Google has certainly got tongues wagging with last week’s announcement of its $3.1bn
buy. Some seem to think it’s got a bad deal while others believe that it’s got one that’s too good and is anti-competitive.
Others have been crying foul over various ‘conflicts of interest’.
The implications are broad-reaching, so let’s have a look to see how different parts of the industry have reacted, starting with Google’s big media rivals…
The deal is still subject to approval from US and European regulators, so Google’s big competitors have unsurprisingly been registering their complaints.
Microsoft general counsel Brad Smith, for example, said the acquisition…
“raises serious competition and privacy concerns. We think this merger deserves close scrutiny from regulatory authorities to ensure a competitive online advertising market.”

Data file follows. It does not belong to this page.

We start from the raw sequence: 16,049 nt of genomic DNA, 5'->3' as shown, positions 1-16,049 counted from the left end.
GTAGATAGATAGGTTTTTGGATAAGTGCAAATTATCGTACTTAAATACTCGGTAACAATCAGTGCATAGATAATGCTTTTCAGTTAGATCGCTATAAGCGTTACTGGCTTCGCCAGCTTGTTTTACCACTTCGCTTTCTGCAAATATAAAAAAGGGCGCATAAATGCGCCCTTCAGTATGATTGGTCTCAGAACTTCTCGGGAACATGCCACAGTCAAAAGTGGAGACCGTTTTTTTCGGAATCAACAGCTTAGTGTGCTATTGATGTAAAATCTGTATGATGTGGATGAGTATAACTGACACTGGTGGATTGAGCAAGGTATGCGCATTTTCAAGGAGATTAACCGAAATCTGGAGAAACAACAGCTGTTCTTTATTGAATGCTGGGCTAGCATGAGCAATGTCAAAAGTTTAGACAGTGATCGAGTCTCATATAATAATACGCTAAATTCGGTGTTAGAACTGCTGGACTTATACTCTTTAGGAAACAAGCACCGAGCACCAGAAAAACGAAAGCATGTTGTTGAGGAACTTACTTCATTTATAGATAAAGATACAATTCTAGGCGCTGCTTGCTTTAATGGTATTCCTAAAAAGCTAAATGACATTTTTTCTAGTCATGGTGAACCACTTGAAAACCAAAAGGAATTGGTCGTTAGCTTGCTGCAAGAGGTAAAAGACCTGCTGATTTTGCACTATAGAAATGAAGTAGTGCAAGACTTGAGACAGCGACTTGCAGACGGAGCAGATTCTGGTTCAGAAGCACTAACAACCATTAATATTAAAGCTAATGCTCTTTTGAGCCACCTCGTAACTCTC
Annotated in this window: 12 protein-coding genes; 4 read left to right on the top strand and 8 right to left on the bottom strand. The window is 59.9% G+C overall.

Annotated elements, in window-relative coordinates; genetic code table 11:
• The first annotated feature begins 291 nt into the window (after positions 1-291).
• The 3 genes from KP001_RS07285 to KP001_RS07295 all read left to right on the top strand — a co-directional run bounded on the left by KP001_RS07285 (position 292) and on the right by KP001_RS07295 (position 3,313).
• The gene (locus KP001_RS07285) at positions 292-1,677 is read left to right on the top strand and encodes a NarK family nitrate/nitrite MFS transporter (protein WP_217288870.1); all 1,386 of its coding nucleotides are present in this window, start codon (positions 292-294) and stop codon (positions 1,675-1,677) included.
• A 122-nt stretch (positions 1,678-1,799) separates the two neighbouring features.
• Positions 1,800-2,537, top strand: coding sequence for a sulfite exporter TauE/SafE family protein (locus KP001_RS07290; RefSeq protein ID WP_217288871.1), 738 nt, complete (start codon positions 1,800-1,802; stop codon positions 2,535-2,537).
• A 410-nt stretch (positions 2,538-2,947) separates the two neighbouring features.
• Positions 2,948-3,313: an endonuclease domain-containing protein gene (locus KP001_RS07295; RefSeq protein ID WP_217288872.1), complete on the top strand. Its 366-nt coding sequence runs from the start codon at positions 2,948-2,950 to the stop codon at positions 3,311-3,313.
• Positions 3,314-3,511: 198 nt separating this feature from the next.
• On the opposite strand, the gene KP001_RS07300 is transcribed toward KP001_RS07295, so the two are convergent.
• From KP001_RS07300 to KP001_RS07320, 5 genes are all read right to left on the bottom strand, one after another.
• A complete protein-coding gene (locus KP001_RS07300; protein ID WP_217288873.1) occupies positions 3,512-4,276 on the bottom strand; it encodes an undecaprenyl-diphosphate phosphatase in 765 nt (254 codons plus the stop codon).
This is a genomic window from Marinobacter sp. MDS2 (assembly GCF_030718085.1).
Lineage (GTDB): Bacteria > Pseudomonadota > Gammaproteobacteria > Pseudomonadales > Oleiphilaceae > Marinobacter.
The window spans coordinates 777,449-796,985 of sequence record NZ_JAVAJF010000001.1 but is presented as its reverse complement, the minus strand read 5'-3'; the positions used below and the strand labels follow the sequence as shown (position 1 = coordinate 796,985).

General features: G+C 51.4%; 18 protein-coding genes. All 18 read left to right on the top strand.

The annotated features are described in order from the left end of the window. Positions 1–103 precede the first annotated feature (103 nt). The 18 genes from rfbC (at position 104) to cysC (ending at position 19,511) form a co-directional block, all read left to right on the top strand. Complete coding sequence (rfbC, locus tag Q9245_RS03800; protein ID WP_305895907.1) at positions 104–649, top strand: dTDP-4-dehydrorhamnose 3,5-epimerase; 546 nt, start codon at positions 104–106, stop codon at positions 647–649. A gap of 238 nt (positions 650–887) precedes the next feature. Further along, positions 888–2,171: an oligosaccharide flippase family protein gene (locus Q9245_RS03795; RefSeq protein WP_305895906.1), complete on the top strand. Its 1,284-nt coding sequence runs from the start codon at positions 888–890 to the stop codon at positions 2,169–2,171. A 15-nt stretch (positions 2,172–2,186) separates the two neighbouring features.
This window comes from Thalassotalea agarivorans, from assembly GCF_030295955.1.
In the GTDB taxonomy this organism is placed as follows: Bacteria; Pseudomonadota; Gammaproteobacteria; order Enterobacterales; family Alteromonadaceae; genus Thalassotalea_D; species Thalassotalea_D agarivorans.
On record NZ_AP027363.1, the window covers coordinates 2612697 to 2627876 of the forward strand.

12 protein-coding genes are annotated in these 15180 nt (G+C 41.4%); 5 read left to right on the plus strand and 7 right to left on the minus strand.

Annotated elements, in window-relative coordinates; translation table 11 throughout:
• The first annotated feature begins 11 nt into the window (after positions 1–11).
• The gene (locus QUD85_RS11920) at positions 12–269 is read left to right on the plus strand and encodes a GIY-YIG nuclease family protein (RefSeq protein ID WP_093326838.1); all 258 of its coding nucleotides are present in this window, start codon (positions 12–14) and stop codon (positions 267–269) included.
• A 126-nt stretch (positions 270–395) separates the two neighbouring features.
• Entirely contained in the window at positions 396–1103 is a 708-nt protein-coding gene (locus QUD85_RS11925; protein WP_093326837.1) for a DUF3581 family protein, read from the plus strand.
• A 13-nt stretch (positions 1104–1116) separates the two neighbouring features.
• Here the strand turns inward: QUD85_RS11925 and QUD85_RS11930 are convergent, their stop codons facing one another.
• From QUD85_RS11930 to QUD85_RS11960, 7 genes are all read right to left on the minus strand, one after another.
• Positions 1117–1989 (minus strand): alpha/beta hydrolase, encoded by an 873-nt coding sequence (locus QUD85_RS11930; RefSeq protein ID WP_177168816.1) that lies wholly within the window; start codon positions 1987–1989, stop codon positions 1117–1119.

Aside from its noticeable lack of irony, the software giant is entitled to be feeling a little narked off.
It was the first to be named as a suitor when news leaked of DoubleClick’s sale plans, and has missed out on a golden opportunity to cap the growth of Google’s digital ad empire.
Microsoft’s interest – along with Google’s mountainous cash pile and the chance to instantly gain a big display ad client base – goes a long way to explain why Google was prepared to pay more than $3bn for a firm purchased for only $1.1bn in 2005. And that’s twice as much as it paid for YouTube last year.
The Times also ran an interesting article yesterday which suggested Microsoft matched Google’s bid but was snubbed, although we don’t know if the Redmond-based company offered the all cash deal Google was prepared to.
It is also not the only big media company to have expressed concerns about the potential impact of the acquisition.